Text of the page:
Summary: The aim of the present survey was to evaluate the effect of rehabilitation in patients with moderate COPD and to determine their willingness to participate in rehabilitation. Although an effect was found of pulmonary rehabilitation in subjects with moderate COPD, it disappeared over 18 months. Only a minority of patients with moderate COPD referred for rehabilitation accepted and completed the treatment offer.

Palliative care

Title: A Randomized Trial to Improve Communication about End-of-Life Care among Patients with COPD.
Authors: Au DH, Udris EM, Engelberg RA, Diehr PH, Bryson CL, Reinke LF, Curtis JR.
Source: Chest. 2011 Sep 22. [Epub ahead of print].

Summary: Au et al. assessed whether an intervention using patient-specific feedback about preferences for discussing end-of-life care would improve the occurrence and quality of communication between patients with COPD and their clinicians. A 1-page patient-specific feedback form about preferences for end-of-life care and communication improved the occurrence and quality of communication from patients' perspectives.

Health education

Title: Patient knowledge in chronic obstructive pulmonary disease: back to basics.
Authors: Scott AS, Baltzan MA, Dajczman E, Wolkove N.
Source: COPD. 2011 Oct;8(5):375-9.

Summary: Scott et al. aimed to assess information needs and knowledge of patients with COPD. Patients with COPD have received information and demonstrate some knowledge about their disease. However, there remains a need for more education on diet and self-management.

Title: A Randomized Controlled Trial of a Literacy-Sensitive Self-Management Intervention for Chronic Obstructive Pulmonary Disease Patients.
Authors: Kiser K, Jonas D, Warner Z, Scanlon K, Bryant Shilliday B, Dewalt DA.
Source: J Gen Intern Med. 2011 Sep 21. [Epub ahead of print].

Summary: Kiser et al. aimed to explore the impact of a literacy-sensitive self-management intervention on inhaler technique scores in COPD patients and to determine if effects differ by literacy. A literacy-sensitive self-management intervention can lead to improvements in inhaler technique, with benefits for patients with both low and higher health literacy.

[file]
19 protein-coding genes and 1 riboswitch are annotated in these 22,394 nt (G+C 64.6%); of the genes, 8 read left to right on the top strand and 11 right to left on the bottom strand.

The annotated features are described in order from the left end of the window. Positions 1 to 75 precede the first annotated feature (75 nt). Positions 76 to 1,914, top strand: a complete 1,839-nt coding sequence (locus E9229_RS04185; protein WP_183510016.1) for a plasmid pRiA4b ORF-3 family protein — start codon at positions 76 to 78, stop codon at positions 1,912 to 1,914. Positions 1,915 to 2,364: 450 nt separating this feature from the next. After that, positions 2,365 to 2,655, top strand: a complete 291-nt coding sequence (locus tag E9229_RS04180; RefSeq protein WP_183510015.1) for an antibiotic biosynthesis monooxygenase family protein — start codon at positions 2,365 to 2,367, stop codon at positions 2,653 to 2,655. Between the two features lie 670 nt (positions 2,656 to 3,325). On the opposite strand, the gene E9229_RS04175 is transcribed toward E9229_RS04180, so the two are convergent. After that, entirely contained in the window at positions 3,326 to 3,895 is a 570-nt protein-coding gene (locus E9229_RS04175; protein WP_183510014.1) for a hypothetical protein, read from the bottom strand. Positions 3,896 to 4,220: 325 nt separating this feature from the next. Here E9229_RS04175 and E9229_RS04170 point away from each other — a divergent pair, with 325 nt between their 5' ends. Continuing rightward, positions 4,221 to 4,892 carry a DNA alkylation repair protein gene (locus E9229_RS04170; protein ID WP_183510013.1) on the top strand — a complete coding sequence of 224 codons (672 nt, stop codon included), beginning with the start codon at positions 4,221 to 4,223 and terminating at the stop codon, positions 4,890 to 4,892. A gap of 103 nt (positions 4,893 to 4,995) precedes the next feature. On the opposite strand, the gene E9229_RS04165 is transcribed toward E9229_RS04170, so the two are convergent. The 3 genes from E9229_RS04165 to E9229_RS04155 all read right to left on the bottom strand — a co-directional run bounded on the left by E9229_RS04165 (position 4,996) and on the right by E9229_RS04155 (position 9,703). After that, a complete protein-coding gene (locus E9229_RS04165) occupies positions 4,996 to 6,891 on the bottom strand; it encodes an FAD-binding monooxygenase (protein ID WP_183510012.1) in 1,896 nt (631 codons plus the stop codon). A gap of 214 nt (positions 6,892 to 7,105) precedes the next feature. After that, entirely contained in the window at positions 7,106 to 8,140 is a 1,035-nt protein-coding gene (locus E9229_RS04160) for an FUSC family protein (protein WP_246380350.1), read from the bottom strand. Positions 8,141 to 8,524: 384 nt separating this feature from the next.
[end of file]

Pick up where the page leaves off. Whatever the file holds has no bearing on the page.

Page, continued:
Title: Patients' experiences of health transitions in pulmonary rehabilitation.
Authors: Halding AG, Heggdal K.
Source: Nurs Inq. 2011 Aug 18. doi: 10.1111/j.1440-1800.2011.00573.x. [Epub ahead of print].

Summary: This study explores the experience of patients with COPD in terms of their transitions in health during and after PR. The study highlights the personal resources that patients with COPD have access to in order to promote their own health. The study also highlights their vulnerability during illness and rehabilitation. The findings critique time-limited PR and support the current trends towards patient-centred rehabilitation efforts that incorporate user involvement and self-management education.

Muscle function

Title: Quadriceps strength assessed by magnetic stimulation of femoral nerve in patients with chronic obstructive pulmonary disease.
Authors: Ju CR, Chen RC.
Source: Chin Med J (Engl). 2011 Aug;124(15):2309-15.

Summary: Ju et al. aimed to investigate the prevalence and severity of skeletal muscle dysfunction in COPD patients by measurement of quadriceps strength with volitional and non-volitional techniques, and to probe into some methodological issues. Quadriceps strength is commonly and substantially impaired in patients with COPD, in terms of MVC as well as TwQ. The magnetic stimulation of the femoral nerve presents a higher reproducibility and is a better technique for measurement of quadriceps strength for the general population, especially for those who are too unwell to perform a full MVC; while it may not be applied to subjects who are over-weighted.